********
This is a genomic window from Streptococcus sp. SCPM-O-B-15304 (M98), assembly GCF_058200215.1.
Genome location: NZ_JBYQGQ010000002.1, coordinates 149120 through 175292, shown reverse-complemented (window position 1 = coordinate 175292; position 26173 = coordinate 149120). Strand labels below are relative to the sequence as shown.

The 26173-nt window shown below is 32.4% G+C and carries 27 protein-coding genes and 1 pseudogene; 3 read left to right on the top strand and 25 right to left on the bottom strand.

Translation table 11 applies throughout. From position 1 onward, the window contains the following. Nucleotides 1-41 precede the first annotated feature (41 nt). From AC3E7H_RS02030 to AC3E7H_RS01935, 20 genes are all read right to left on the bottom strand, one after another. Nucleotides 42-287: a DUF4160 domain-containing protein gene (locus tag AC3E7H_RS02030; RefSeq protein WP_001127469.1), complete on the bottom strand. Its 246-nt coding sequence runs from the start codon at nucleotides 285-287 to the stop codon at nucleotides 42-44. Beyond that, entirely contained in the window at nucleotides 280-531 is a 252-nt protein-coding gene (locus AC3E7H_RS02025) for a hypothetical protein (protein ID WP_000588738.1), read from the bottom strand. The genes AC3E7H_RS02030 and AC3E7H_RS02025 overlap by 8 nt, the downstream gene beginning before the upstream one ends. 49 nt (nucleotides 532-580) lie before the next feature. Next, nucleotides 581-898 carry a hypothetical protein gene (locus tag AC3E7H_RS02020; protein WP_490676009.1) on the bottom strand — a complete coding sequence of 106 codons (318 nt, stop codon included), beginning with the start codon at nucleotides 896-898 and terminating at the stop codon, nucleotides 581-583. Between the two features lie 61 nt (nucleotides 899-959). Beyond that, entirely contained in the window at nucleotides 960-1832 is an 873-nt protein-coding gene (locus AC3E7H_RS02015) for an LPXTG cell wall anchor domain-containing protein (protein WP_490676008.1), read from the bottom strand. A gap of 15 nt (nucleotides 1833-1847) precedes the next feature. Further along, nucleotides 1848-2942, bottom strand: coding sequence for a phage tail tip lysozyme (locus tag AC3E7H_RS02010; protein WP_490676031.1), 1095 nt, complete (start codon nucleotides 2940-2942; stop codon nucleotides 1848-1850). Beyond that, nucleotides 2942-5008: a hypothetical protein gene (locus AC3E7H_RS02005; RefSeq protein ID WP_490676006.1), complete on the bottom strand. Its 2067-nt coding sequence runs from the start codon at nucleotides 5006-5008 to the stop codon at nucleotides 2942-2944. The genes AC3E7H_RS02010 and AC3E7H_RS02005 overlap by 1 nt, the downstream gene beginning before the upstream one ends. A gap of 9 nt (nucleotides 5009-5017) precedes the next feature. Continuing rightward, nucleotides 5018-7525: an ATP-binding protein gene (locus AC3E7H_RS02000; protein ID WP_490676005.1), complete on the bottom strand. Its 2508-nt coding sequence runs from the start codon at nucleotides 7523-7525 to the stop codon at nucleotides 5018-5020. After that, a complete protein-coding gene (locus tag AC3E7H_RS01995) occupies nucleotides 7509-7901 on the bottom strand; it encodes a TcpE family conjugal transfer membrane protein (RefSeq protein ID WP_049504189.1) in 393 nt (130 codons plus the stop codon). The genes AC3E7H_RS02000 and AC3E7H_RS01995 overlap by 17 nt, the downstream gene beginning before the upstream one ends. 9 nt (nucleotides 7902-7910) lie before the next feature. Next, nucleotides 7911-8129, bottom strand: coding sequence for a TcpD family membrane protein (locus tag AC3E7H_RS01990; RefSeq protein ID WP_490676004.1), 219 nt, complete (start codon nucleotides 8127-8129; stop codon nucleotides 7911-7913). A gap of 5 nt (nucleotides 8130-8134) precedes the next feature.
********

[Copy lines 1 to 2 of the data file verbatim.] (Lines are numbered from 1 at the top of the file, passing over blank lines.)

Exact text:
This is a genomic window from Streptococcus sp. SCPM-O-B-15304 (M98), assembly GCF_058200215.1.
Genome location: NZ_JBYQGQ010000002.1, coordinates 149120 through 175292, shown reverse-complemented (window position 1 = coordinate 175292; position 26173 = coordinate 149120). Strand labels below are relative to the sequence as shown.